Stirring counterattack


Charged upfield


Ferocious counterattack


Slicing them open


Tearing them apart with every attack


…trudge forward in the rain…


I’ll ask the boys what they make of the phrases and hopefully we’ll get onto the fact that the phrases use imagery you’d commonly associate with war. I’ll then explain to the boys that phrases come from Sean Ingle’s report of the Spain vs Russia World Cup Qualifier from the Guardian website. I’ll ask the boys why they think football journalists would choose to use such imagery and maybe we’ll do a bit on metaphors and similes.

And that’s it.


Wordy Uppies: A Literacy Activity

Feel like sticking it to the health and safety brigade this week? Then try this…

Grab a football. Then, in a classroom with very high ceilings and minimal windows, or in a playground, do as many ‘keepy uppies’ as you can do. How many did you manage? Five? If so, then the pupil you’re challenging has to come up with at least five words that rhyme. Or five adverbs. Or five figurative techniques. Whatever – it’s up to you!

The great thing about this is, if you’re relatively skilled at keepy uppies then you can differentiate accordingly by ‘accidently’ messing up. If you’re not skilled at keepy uppies then find a teacher or a pupil who is or, even better, get practising! It’s good for you and them!

I need to try this. So do you. Let me know how it goes.


World Cup Wall Display – Love Football: Love Reading.

This photo shows a World Cup Wall Display that I knocked up in just 40 minutes at school today:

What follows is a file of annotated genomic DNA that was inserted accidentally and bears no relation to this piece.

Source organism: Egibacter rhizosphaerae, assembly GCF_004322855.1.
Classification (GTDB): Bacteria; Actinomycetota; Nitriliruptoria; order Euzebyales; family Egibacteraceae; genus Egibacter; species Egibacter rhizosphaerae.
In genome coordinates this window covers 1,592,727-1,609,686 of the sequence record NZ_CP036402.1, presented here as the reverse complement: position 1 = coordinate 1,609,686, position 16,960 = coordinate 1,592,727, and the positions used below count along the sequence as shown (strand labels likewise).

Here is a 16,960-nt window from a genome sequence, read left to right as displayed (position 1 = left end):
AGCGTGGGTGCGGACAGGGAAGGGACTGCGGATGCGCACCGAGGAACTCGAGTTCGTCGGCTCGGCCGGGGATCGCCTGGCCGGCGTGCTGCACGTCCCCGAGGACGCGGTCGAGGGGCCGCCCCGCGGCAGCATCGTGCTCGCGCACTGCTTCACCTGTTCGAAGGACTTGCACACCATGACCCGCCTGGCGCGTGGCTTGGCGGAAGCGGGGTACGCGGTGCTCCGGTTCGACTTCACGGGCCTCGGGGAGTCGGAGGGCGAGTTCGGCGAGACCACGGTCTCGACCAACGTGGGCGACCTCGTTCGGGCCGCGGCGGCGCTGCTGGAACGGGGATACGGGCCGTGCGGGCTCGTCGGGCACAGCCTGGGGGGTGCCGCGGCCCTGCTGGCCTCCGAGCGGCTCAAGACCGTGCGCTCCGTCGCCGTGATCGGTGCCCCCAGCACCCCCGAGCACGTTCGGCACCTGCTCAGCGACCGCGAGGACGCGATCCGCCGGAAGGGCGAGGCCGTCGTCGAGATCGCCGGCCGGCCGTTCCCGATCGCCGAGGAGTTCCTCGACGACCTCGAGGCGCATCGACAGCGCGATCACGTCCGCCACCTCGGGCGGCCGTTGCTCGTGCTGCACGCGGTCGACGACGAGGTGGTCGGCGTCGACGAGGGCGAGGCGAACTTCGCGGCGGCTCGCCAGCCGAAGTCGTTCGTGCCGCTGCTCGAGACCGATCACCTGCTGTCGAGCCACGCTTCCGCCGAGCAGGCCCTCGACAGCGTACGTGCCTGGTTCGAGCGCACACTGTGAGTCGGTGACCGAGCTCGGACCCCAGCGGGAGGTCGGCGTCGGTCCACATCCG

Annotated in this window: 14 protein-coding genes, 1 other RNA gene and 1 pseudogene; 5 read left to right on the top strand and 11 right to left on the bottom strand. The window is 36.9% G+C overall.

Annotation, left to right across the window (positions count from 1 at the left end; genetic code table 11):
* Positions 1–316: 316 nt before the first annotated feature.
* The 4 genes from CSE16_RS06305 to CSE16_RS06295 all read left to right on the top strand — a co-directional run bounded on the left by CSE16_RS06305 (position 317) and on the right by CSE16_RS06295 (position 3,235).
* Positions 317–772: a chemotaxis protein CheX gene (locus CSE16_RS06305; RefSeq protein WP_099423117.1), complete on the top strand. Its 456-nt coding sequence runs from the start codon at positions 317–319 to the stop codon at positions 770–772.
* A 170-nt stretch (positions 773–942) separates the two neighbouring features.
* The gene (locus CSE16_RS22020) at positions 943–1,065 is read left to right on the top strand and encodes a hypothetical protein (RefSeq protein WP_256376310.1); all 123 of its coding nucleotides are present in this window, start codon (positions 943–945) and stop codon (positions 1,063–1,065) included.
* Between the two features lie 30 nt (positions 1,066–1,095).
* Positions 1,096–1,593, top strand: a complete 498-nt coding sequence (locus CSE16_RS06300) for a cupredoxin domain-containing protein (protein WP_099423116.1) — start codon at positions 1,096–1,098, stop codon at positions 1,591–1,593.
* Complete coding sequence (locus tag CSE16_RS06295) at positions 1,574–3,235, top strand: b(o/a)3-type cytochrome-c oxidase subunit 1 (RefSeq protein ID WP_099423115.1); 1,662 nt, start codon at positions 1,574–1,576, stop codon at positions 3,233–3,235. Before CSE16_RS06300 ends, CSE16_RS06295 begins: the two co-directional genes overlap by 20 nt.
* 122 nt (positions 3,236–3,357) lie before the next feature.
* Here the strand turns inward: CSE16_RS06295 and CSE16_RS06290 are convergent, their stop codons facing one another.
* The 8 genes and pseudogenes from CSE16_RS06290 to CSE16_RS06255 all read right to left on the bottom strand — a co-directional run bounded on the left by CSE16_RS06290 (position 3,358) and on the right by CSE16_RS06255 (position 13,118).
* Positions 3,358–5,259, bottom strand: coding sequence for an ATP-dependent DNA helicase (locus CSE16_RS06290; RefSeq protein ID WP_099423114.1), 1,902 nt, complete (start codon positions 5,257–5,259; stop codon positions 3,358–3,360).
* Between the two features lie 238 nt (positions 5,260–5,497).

Eight different English Teachers, upon seeing my finished display, declared it to resemble: a sheep-cow, a pyramid head (don’t know either) or ‘perspectively flawed.’ Charming.

Needless to say I was very pleased to see, upon my return to my classroom at the end of a busy Friday, that two of my colleagues had taken it upon themselves to do me a goal that doesn’t look like a grazing animal. With real netting! Here it is:


My decision to create a World Cup wall display was fully inspired by the amazing World Cup Toolkit released this week by the National Literacy Trust. The link to this wonderful-and free- resource, aimed at encouraging children to read using football, or more specifically, the world cup as a ‘way in’ (sound familiar?), can be found by clicking on the link below. My only regret is that I didn’t think of any of the amazing ideas within it, myself!

Right, so here’s how my World Cup display is going to work:

The Goal Posts: Pupils will be encouraged to give me mini reviews, which they will write onto paper footballs, about a book (doesn’t have to be football related) that they have read. If it’s a good book their ‘review football’ goes in the goal; if it’s a book which inspires neither love nor hate then their ‘review football’ is whacked on the cross bar; finally, if the book is the literary equivalent to Jordan’s love life then that ‘review football’ is flyin’ wide. Well wide. 

World Cup Reading Selfies: In the middle of my display, i’ll be encouraging pupils to read newspaper articles, web articles, comics, books or magazines relating to this year’s World Cup and taking a photo of themselves doing so. They do this, their selfie goes on the wall.